- Is a special and necessary member of the Hospice Team
- Is caring, open, and accepting of life
- Understands the challenges that face families and patients when confronted with a life-limiting illness.
- Affirms life not just by speaking but by doing
- Learns new interpersonal skills
- Makes possible what was once impossible
- Knows integrity means keeping promises to ourselves as well as others
- Gives back to life what was given to them
- Enriches their own life by enriching the lives of others
You Can Make a Difference
Hospice volunteers both give and receive many benefits from joining our program. Volunteers set their own levels of commitment based on their available time and the needs of our patients.
Direct Care Volunteers help by providing comfort, support, care and compassion to our patients and their family members. You can make a difference by…
- Visiting or calling a patient or family member
- Providing companionship (from simple conversations to exploring deep feelings)
- Reading aloud or listening to music together
- Looking at photos together and sharing memories (life review)
- Writing letters
- Going for walks with a patient or family member
- Sitting with a patient so caregivers have free time (respite)
- Journaling (helping the patient record their history)
- Watching movies or playing games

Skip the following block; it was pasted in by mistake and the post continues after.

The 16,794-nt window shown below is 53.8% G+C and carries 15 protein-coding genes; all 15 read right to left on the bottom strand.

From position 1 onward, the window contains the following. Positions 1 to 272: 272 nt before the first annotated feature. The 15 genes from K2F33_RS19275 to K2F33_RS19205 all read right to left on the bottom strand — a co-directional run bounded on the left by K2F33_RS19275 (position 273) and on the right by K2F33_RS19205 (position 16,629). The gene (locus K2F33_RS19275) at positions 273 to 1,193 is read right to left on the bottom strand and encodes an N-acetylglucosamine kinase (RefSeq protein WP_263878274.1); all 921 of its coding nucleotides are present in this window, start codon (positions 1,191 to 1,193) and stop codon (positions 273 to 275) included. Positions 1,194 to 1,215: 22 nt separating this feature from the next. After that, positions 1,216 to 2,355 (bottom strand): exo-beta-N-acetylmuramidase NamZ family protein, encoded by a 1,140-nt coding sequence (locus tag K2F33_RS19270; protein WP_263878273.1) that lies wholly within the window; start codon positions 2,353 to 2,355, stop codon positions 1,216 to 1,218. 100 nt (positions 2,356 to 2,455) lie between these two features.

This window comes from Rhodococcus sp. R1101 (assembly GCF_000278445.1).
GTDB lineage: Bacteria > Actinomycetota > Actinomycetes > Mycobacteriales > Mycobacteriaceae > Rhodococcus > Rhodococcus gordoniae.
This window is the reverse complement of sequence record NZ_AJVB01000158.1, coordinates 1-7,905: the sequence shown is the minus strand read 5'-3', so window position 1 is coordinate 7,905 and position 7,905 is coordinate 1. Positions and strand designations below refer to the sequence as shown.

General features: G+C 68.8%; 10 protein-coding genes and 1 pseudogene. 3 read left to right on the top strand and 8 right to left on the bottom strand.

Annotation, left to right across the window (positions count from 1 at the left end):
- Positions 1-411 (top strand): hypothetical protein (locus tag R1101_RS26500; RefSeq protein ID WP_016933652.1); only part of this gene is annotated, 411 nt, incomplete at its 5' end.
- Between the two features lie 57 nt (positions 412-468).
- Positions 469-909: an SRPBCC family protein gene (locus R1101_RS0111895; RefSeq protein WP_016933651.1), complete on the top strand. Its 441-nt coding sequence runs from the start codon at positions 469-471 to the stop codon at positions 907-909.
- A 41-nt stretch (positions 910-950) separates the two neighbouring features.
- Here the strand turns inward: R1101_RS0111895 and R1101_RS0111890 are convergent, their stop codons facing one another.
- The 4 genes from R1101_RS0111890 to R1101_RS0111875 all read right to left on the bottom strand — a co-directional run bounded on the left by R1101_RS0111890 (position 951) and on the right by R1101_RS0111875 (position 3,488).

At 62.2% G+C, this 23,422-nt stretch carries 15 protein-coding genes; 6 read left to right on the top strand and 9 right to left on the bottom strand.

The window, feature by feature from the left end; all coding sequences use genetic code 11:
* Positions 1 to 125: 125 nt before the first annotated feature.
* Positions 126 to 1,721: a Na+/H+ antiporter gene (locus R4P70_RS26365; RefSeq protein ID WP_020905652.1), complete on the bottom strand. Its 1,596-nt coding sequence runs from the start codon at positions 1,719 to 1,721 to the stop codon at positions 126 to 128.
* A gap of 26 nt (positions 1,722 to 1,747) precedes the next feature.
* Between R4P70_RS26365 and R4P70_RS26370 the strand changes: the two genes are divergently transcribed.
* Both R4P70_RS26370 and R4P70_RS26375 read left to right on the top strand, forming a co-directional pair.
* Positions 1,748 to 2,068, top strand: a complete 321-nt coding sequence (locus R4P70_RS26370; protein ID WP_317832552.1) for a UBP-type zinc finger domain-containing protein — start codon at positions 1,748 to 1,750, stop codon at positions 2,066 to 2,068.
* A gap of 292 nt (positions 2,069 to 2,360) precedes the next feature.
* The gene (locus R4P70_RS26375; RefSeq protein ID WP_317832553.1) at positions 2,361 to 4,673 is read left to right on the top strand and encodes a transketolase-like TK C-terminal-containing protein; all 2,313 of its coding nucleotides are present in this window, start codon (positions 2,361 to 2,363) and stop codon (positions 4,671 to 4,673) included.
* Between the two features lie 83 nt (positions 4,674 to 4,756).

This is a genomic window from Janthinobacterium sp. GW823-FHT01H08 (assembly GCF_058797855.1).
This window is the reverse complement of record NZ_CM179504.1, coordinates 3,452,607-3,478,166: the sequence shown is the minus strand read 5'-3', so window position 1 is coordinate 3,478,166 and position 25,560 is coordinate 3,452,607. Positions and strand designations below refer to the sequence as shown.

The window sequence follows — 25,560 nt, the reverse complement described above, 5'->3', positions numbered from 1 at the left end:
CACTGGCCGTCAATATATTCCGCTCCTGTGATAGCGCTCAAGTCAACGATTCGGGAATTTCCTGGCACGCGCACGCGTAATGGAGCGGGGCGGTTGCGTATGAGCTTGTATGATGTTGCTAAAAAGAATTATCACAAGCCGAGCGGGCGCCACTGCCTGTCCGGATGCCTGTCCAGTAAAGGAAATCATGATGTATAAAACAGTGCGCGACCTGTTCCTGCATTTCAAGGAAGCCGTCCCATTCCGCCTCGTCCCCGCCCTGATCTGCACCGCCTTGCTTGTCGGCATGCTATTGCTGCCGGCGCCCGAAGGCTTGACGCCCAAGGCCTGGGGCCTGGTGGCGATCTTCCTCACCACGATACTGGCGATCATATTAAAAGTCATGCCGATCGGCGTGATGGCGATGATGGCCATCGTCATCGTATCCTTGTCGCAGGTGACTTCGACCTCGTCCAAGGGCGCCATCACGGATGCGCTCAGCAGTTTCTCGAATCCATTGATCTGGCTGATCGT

- Helping with children
- Bereavement support
- Sharing a quiet moment
- Simply being present
Indirect Care Volunteers help by providing administrative assistance on special projects that enhance the work of our staff and support patients, families and the efforts of the teams in the field.
- Graphic arts
- General office support
- Community outreach
- Volunteer recruitment
- Running errands
- Sending birthday and/or sympathy cards
- Setting up for training, luncheons or meetings
- Crafting projects
The role of the Indirect Care Volunteer is limited only by energy, talent and time!
Training & Support
Direct Care Volunteers are required to participate in initial hospice volunteer training as well as basic orientation. Training is offered in different formats and locations throughout the Seasons Hospice service areas. Specific skill sets may require additional interview, selection and program training.
Indirect Care Volunteers receive basic orientation, training specific to task undertaking, and are encouraged to attend initial hospice volunteer training. Volunteer training and orientation give volunteers an opportunity to learn new skills and become aware of skills they already possess. Some of the areas of training include:
- Hospice mission, history and philosophy of care
- Role of the volunteer and the interdisciplinary team
- Spiritual and cultural diversity
- Listening and communication skills
- Patient care
- Disease processes
- Self care
- Grief and bereavement
Additional support meetings and educational opportunities are offered throughout the year as well as ongoing personal support and social gatherings.
When you're ready to make a commitment to caring for others, we would love to hear from you. Volunteer selection begins with an application and interview in which potential volunteers may express their personal goals, availability, interests and talents. Of course, our volunteers are carefully screened through a criminal background check, motor vehicle report, and personal references.